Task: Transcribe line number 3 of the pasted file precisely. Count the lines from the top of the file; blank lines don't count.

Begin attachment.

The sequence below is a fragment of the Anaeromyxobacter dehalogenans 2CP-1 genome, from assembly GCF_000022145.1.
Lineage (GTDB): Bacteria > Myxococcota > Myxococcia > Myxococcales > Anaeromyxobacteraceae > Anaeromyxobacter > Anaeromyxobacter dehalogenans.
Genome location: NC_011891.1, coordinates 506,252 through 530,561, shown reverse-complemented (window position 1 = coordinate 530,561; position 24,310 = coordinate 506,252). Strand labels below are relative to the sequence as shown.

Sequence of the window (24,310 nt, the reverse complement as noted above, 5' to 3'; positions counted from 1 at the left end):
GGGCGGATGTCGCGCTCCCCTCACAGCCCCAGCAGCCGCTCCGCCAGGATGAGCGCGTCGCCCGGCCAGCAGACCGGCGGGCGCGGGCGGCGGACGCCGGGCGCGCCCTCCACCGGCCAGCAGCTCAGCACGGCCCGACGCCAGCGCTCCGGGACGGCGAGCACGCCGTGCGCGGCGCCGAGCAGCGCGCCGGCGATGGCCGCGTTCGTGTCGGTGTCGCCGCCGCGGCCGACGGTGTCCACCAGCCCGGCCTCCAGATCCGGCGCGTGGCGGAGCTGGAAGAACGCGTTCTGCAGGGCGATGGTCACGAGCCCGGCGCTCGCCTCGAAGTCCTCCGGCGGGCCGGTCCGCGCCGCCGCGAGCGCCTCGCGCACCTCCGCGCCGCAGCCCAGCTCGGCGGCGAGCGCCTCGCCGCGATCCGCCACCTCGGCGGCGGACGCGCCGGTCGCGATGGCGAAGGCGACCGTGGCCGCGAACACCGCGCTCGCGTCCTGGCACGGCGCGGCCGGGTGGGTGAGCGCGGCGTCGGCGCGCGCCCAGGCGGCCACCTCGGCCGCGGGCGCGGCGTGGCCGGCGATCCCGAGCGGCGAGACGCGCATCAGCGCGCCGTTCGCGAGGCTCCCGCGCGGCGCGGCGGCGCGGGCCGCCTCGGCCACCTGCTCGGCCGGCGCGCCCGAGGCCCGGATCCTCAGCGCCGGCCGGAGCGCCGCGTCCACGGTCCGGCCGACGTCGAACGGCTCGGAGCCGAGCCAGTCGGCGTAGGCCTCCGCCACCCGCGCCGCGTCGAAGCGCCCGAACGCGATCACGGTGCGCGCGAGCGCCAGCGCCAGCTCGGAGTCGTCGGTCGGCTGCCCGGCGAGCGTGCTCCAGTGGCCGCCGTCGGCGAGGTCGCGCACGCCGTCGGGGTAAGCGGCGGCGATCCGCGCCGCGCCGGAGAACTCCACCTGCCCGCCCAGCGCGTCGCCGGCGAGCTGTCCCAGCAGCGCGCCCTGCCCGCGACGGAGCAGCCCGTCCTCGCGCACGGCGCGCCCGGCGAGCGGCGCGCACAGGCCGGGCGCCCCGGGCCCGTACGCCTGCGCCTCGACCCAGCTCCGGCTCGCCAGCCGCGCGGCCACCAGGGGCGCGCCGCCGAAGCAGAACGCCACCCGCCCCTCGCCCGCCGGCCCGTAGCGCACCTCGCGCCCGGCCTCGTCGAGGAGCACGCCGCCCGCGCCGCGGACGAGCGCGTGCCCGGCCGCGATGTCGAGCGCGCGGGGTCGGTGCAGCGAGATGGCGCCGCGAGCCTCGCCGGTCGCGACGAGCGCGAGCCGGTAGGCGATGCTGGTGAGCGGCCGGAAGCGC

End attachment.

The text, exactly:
Genome location: NC_011891.1, coordinates 506,252 through 530,561, shown reverse-complemented (window position 1 = coordinate 530,561; position 24,310 = coordinate 506,252). Strand labels below are relative to the sequence as shown.